A fourth change is in the improvement in lead times for the data’s arrival at MoLG, as the pilot districts are now able to transfer their information electronically to MoLG. Moreover, MoLG can now work much more efficiently and effectively because it is no longer responsible for digital recording, thus allowing more time for analysis and informed decision-making. The process is depicted in figure 2.

In the reverse feedback flow, the decision was made to send relatively little information, using low-end tools, to provide feedback from MoLG to the District HQ and from District HQ to lower local government levels. This feedback mechanism enables lower-level governments to finalise their planning and budgeting processes.

DistrictNet and e-Services

Efforts to offer direct information services to the citizens of the pilot districts began in 2004. In this respect it should be mentioned that Uganda is a strongly decentralised country and most governmental information services (e.g. business licenses, tax forms and information) are already available to the citizens in hard-copy form at the sub-county level. As a result, offering these types of services in electronic form was not among the priorities.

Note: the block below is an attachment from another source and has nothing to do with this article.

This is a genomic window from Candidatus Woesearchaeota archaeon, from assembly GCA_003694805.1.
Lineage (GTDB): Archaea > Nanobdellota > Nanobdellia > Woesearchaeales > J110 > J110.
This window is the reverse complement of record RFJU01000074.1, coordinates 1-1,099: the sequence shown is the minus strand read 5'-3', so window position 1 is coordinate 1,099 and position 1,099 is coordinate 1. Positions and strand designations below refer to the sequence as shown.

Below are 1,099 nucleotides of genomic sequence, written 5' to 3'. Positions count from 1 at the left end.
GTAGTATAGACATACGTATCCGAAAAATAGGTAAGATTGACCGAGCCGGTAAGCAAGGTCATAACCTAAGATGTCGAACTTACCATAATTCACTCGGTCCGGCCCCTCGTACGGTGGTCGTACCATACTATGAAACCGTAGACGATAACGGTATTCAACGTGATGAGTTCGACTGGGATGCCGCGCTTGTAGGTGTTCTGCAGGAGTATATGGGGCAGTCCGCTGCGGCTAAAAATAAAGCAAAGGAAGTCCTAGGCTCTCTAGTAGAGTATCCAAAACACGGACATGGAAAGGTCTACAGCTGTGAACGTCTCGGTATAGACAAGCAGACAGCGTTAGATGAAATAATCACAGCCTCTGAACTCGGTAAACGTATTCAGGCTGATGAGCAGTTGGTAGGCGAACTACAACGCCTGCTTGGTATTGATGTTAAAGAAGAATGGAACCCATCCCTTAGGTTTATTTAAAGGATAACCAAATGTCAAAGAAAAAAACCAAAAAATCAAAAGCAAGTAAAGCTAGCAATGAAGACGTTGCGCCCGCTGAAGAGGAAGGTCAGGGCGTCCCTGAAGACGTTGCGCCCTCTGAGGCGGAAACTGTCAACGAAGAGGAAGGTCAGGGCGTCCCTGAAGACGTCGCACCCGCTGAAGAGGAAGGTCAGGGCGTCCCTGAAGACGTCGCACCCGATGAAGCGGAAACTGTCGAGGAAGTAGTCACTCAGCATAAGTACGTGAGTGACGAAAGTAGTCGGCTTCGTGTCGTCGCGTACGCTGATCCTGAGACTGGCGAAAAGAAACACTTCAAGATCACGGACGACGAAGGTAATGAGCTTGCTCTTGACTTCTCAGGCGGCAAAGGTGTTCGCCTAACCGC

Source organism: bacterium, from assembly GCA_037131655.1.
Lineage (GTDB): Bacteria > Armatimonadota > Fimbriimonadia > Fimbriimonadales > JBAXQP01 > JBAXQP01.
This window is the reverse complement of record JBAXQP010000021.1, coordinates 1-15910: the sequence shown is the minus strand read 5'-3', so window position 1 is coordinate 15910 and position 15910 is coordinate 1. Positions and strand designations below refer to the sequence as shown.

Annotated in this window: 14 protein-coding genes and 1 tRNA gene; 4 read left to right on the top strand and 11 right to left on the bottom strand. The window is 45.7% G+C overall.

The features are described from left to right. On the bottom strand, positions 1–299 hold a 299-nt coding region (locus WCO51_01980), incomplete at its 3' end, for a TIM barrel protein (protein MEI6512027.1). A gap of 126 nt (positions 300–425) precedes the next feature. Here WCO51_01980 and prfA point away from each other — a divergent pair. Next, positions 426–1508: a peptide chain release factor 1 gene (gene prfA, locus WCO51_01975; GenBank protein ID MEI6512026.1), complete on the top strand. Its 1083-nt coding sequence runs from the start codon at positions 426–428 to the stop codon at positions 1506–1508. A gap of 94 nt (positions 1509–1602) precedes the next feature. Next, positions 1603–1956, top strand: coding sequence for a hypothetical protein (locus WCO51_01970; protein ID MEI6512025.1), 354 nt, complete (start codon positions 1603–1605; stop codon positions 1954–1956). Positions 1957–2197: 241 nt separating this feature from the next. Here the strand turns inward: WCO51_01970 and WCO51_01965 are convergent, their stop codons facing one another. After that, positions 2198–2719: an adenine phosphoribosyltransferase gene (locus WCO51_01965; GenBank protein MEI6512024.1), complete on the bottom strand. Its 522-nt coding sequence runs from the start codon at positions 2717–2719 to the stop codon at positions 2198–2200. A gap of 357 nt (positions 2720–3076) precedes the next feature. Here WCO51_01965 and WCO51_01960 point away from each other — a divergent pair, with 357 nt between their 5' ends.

Lessons learnt

To conclude this paper, we want to elicit some lessons learnt from the DistrictNet programme in Uganda.

1. Focus of ICT in government operations: DistrictNet presents a good example of embedding the introduction of e-Government in the larger context of priority development needs in a country (in this case, the government’s decentralisation programme). Improvement in efficiency and effectiveness may be important at a national level, but at an individual level it can also be considered as a threat and thus a reason to resist or even undermine the programme. However, the programme is most likely to achieve good results (i.e. improvements in efficiency and effectiveness) when it is part of the success of high priority development programmes in the country, and where results are benchmarked against national development goals.

2. Think big, but begin small: Gradual and phased implementation of the programme is the key to success. In other words: Think big, but begin small.  DistrictNet has been designed as a pilot programme. The main goal was to build knowledge and gain experience. New programmes should build on these experiences. It is important to integrate this goal in the design of the next phases of this pilot programme.